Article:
As the calendar has turned to 2017, the political landscape is changing vastly, but the Federal Reserve and interest rates may be a bigger headwind for investors than anything coming out of Donald Trump's Twitter account.
"The big challenge is on interest rates rising, it's not about who is in the White House," said Kimberly Foss, CFP, best-selling author and founder of Empyrion Wealth Management. "What's going to be a challenge is the rise of rates and at which the speed the Federal Reserve does it."
In December 2016, the Federal Open Market Committee (FOMC) -- the group inside the Federal Reserve which determines interest rate policy -- raised the federal funds rate for the first time in a year, citing strength in the labor market and rising inflation as reasons. While that was expected by nearly every economic strategist and investor, what wasn't expected was the FOMC said it sees as many as three times in 2017 where it could raise rates, surpassing expectations of two rate hikes.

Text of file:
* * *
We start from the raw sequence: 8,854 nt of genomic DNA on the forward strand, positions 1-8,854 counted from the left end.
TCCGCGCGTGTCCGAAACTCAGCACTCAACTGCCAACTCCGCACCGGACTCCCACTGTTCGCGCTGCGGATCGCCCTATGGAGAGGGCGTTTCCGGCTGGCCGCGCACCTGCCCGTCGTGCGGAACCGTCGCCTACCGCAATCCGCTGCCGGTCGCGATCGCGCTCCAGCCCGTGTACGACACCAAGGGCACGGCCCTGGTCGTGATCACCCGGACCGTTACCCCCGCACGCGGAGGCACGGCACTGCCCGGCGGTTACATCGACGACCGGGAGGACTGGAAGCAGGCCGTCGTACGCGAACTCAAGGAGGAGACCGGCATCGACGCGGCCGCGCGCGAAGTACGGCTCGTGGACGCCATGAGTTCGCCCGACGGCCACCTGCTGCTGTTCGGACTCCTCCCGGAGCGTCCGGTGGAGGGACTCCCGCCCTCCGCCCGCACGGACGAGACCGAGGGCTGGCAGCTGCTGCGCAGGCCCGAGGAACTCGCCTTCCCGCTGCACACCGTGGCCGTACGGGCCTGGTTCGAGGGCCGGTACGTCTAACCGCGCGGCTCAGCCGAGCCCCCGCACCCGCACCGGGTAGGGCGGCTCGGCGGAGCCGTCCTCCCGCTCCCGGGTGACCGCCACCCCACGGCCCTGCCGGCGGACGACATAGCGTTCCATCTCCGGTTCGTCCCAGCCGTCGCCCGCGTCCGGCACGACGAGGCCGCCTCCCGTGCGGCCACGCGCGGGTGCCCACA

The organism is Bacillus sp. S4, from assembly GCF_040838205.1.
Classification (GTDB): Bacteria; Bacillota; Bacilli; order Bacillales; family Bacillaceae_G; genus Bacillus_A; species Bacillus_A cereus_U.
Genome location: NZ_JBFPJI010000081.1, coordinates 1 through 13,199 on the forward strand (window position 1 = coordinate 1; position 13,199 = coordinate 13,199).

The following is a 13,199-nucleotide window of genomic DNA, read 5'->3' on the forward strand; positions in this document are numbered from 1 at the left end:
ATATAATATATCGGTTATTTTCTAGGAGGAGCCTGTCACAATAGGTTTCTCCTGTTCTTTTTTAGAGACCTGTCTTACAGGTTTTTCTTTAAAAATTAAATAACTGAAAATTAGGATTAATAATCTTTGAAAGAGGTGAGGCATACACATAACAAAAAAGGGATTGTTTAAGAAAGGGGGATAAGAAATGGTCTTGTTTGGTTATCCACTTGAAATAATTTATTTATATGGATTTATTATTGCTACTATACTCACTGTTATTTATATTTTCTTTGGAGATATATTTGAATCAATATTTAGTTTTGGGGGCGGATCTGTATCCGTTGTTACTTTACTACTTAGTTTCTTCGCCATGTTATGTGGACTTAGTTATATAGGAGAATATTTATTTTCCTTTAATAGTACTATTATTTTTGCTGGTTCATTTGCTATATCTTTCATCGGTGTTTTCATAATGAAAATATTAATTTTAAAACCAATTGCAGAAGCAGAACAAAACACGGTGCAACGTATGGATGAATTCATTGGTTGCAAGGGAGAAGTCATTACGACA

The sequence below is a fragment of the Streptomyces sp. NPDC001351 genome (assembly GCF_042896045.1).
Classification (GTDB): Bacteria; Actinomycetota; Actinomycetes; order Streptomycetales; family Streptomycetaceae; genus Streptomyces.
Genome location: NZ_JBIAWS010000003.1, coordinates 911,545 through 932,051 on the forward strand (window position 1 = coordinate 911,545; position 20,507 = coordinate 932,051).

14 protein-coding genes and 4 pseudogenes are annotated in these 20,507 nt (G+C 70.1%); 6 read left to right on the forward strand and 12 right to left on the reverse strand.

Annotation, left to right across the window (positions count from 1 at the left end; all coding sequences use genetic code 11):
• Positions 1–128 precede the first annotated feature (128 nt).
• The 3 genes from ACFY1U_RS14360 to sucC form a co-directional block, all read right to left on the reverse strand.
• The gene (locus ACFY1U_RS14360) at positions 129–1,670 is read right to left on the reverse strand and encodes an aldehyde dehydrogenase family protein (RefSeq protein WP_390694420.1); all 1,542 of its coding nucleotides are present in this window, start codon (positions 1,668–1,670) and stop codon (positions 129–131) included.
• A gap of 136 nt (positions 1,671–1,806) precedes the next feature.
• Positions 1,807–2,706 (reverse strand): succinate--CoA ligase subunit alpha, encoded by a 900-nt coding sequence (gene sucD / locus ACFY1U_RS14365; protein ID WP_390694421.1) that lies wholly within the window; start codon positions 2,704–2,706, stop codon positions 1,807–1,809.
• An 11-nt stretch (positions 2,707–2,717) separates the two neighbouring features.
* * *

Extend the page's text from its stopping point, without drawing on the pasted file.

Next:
"There's an overwhelming sense of optimism and renewed hope in our economy," Foss said, while adding investors should be cautious about what the FOMC does over the next twelve months.
Though rising interest rates can potentially hurt high-yielding dividend stocks, there are opportunities for investors to generate yield from their portfolios, while being on the right side of the trade.
Foss noted her firm had significant exposure to dividends over the past three or four years for her clients, but as the landscape has shifted, she has become more selective about where her clients money is going.